How much will it cost to get behind a used i30 N wheel? Well, if you don’t mind the wheel in question possibly being a bit bent and you're able to see past the tattered remains of a deployed airbag, you'll find a few damaged ones about for around £12k. Most of these banged-up Ns have had front-enders, suggesting that i30 N owners are either incredibly unlucky when it comes to T-boning people edging out of side streets or, possibly more likely, are the sort who run out of driving talent at the wrong moments. You can see why that might happen in an i30 N. It’s a quick and confidence-inspiring car, but every car, and certainly every driver, has limits.
Anyway, in terms of cars you’d be happy to buy and drive away, you won’t find many i30 N bargains. Even Cat S cars with repaired structural damage are unlikely to be much less than £17,000. Basically you’re going to need something approaching £20,000 to join the ‘ready to go’ club. Blame these high values on the newness of the i30 N, its dynamic appeal, its tuneability, its reputation for solidity, and of course Hyundai’s five-year warranty. As the oldest i30 N is still less than four years old, every N currently on UK roads is still covered by the manufacturer’s warranty.
At £20k though, is this a club worth joining? Or is the i30 N not just the new Golf GTI but actually a better Golf GTI? Is it in fact amazing value, even at £20k? Enough questions already, let’s have a wander through what the i30 N is about.
SPECIFICATION | HYUNDAI I30 N PERFORMANCE (2017-on)
Engine: 1,998cc inline four turbocharged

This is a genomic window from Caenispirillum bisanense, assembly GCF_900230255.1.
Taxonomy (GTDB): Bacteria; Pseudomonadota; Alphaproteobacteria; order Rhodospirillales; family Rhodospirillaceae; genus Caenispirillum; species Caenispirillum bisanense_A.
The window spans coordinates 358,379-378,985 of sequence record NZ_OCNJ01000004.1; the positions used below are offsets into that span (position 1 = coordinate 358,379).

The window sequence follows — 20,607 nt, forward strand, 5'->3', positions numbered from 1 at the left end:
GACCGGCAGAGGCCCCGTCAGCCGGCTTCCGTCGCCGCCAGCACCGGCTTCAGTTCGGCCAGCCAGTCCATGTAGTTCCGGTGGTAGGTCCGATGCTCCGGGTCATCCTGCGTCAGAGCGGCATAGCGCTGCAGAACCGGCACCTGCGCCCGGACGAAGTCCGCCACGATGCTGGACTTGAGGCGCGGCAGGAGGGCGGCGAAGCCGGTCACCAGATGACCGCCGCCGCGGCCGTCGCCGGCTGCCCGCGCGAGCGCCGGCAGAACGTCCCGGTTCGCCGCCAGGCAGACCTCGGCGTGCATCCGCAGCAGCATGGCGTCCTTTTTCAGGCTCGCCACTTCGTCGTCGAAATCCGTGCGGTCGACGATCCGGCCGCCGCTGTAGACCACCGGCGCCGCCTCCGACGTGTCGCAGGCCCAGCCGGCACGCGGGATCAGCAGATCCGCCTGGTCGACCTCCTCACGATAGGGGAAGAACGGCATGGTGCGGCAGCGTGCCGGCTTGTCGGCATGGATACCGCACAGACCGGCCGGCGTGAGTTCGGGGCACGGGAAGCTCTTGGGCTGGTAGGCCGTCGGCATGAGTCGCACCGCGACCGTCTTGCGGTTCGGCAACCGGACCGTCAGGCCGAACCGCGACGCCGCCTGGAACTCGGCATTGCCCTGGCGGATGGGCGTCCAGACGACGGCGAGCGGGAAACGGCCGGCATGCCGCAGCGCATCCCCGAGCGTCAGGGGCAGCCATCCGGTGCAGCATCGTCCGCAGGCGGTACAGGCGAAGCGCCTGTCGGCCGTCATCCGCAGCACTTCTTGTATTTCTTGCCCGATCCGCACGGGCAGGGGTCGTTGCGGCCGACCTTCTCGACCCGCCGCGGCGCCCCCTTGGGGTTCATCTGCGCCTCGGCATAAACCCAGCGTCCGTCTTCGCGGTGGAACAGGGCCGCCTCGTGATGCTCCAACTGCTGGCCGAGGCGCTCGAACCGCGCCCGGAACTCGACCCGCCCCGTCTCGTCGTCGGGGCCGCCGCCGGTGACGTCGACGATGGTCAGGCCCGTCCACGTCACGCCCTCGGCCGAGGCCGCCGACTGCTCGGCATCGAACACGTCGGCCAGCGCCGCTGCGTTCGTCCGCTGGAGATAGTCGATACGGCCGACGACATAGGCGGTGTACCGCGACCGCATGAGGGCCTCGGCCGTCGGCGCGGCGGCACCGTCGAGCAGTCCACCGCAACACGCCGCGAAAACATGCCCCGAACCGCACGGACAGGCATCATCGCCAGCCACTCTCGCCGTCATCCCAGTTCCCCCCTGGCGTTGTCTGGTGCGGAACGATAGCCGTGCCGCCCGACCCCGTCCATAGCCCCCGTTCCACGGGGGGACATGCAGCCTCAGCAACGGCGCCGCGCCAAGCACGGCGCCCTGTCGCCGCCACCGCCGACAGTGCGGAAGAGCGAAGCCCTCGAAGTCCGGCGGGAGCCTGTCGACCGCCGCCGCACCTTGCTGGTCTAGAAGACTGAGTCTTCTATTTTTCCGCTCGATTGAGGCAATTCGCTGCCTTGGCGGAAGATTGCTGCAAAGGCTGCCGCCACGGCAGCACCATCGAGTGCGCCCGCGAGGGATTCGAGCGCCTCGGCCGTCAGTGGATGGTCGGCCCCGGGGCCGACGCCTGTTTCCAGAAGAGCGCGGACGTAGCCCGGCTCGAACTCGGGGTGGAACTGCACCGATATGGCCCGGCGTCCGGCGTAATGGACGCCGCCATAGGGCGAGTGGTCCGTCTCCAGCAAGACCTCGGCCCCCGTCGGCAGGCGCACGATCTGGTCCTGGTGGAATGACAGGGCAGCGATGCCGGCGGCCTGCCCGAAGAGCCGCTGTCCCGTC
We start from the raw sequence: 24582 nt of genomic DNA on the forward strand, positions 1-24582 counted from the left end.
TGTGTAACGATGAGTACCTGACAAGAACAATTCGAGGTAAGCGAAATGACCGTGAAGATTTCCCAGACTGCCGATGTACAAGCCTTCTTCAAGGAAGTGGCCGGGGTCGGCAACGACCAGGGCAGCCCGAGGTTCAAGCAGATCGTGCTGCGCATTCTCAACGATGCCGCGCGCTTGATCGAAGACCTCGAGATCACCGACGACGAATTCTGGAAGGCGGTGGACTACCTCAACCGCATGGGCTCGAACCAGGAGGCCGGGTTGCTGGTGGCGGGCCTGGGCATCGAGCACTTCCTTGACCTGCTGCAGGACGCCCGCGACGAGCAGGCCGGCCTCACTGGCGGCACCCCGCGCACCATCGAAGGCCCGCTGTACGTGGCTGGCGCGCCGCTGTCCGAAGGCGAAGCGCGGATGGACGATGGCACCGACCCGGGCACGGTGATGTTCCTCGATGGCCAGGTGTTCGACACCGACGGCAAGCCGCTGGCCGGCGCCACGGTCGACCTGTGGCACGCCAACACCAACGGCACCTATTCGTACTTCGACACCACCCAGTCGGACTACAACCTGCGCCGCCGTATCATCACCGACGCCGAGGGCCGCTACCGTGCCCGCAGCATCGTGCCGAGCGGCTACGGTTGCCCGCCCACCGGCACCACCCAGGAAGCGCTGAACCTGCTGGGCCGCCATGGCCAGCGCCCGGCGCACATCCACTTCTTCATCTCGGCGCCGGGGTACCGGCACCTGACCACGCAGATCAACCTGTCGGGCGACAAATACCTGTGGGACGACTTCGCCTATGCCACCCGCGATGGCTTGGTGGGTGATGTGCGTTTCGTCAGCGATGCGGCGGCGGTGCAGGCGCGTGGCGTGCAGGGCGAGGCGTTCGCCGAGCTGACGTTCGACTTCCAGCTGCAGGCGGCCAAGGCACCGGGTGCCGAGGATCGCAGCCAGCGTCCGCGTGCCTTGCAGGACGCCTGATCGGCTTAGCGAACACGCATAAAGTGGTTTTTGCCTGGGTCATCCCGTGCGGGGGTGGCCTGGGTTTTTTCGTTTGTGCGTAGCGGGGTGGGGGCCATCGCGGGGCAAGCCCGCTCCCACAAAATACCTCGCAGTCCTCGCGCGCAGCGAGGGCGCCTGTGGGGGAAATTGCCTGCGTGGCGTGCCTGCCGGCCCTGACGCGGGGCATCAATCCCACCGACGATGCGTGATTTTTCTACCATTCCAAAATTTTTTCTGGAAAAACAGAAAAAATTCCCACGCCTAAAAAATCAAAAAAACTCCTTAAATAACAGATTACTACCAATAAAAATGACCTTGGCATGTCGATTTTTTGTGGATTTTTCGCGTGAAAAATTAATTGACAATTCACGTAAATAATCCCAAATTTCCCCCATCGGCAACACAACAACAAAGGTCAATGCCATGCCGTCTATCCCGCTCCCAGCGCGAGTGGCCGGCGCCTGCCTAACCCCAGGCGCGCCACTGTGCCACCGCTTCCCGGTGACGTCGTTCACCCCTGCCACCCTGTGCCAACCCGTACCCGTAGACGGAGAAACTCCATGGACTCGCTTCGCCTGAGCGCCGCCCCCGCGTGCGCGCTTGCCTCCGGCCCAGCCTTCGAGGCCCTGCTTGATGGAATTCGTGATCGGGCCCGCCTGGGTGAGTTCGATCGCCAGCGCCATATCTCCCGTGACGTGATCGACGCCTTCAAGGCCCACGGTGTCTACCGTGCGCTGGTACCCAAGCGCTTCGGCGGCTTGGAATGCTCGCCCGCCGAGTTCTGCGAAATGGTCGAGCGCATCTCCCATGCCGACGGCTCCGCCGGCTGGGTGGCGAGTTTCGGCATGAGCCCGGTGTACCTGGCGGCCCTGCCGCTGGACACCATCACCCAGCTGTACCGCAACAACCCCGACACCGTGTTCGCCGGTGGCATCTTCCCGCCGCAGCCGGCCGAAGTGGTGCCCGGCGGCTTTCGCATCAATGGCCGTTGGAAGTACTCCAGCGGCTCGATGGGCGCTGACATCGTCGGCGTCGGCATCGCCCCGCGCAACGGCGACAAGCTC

Transmission: 6-speed manual, front-wheel drive
Power (hp): 250@6,000rpm (275)
Torque (lb ft): 260@1,500-4,700rpm (279)
0-62mph: 6.4 secs (6.1)
Top speed: 155mph
Weight: 1,400kg (1429kg)
MPG (official combined): 40.4
CO2: 159g/km (16)
Wheels: 7.5 x 18in (8 x 19in*)
Tyres: 225/40 (235/35)
On sale: 2017 - now
Price new: £25,000 (£28,000)
Price now: from £19,500
Note for reference: car weight and power data is hard to pin down with absolute certainty. For consistency, we use the same source for all our guides. We hope the data we use is right more often than it’s wrong. Our advice is to treat it as relative rather than definitive.
ENGINE & GEARBOX
Any doubts some of you old codgers might still have about the quality of non-European engineering will be instantly banished when you lift an i30 N bonnet. There’s something about the presentation and attention to detail of an i30 N engine bay that just looks really fit for purpose, and doubly so when a few good quality aftermarket tuning bits from the likes of Forge have been bolted into place.
We’ll chat about tuning in a minute. In its untuned state the 2.0’s torque delivery was sniffily described as ‘boosty’ by one magazine. That's probably because turbocharging is so well integrated into modern cars these days as to have become almost invisible, but we reckon most i30 N owners were quite pleased to find a touch of old-school boostiness in their cars. It added character, something that critics have long maintained has been in short supply in 'cooking' tackle from big non-Euro manufacturers. Put it up against the Golf or Focus ST and there's no contest when it comes to mechanical character. The popping, spluttering and coughing Hyundai wants you to know it's up for fun.
Some i30 Ns have experienced misfires, power losses and lack of turbo boost ultimately leading to a check engine light. This has usually been attributed to faulty high pressure fuel pumps, a straight replacement being the fix, although loose battery terminals have also been identified as a cause and there was an ECU recall on 2018MY cars when the same symptoms were noticed on startup.